In Summary
  • The advancement of technology-enabled digital finance has given forward thinkers and innovators leeway to experiment with leapfrogging the pace of infrastructure development.
  • Despite the many issues that plague nascent digital credit, innovation in the credit market is about reducing uncertainty and transaction costs brought about by information asymmetry.

Finance is the flow of resources through time and space, between individuals and organisations, so that members of the society can optimise managing day to day, mitigate risks and invest for the future. In an ideal market, this would happen seamlessly with everyone becoming better off.


The past two years have seen an increasingly alarmist conversation arising over the “Wild West” nature of the latest kid on the block — digitally delivered loans. The explosion of digital credit in Kenya since the CBA/Safaricom solution M-Shwari in 2012 has raised a concern in policy, financial sector development and consumer protection circles.

These largely legitimate worries centre around over-indebtedness, credit reference bureau (CRB) reporting of defaulters, high interest rates, lack of regulation, source of funding and other concerns. But the singular focus on the potential and real risks of digital credit could take our eye off the wider credit market, which has a much more significant impact on Kenya’s economy.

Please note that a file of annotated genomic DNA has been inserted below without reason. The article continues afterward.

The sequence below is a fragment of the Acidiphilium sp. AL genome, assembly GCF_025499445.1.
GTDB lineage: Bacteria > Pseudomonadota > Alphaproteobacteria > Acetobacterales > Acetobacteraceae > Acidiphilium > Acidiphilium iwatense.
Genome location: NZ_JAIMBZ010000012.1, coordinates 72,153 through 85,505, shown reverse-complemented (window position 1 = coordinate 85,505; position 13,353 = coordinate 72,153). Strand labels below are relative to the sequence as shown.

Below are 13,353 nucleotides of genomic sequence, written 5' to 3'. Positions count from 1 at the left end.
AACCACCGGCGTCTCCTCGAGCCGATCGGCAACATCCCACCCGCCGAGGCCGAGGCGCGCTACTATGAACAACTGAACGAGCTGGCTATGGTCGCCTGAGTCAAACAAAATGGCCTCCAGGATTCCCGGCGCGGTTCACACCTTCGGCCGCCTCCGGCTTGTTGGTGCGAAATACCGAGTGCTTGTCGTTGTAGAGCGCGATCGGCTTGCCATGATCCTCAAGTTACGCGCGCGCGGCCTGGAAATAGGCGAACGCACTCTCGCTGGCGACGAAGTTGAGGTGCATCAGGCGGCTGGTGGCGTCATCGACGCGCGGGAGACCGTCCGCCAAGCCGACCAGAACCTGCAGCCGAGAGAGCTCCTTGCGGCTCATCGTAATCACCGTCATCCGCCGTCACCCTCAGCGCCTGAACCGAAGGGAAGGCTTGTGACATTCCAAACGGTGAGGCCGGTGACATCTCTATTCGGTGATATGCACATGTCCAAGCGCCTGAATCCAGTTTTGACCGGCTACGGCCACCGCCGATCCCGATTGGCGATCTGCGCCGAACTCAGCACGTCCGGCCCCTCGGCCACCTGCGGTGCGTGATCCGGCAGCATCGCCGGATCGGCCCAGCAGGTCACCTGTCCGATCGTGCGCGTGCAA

Financial credit involves the intermediation of resources (cash, goods or services) from those who have a surplus (savers) to those with a deficit (borrowers). Key conditions are that borrowers productively use the resources now to generate enough value and be willing and able to repay in future.

In simpler terms, credit is one way in which finance moves money through time.


The credit market, then, can be thought of comprising all the individuals and institutions who originate, package, structure, price, deliver, receive, use, monitor, repay, collect and report credit transactions. For the supply side (savers) in the credit market, the incentive to invest their money in this way is to earn a return while exposing their capital to as little risk as possible.

Although some savers (particularly those giving credit in the form of goods or services) decide to take on many of the functions of the credit market, most give up this right to intermediaries, for a smaller but surer return and more security of their capital.

The formal (un)regulated intermediaries include banks, saccos, microfinance institutions, risk funds, some investment groups, savings groups, financial service associations and development finance institutions. The informal ones include family and friends and “loan sharks”.

Various state regulators oversee the stability of the intermediaries and the safety of consumers — both borrowers and savers.

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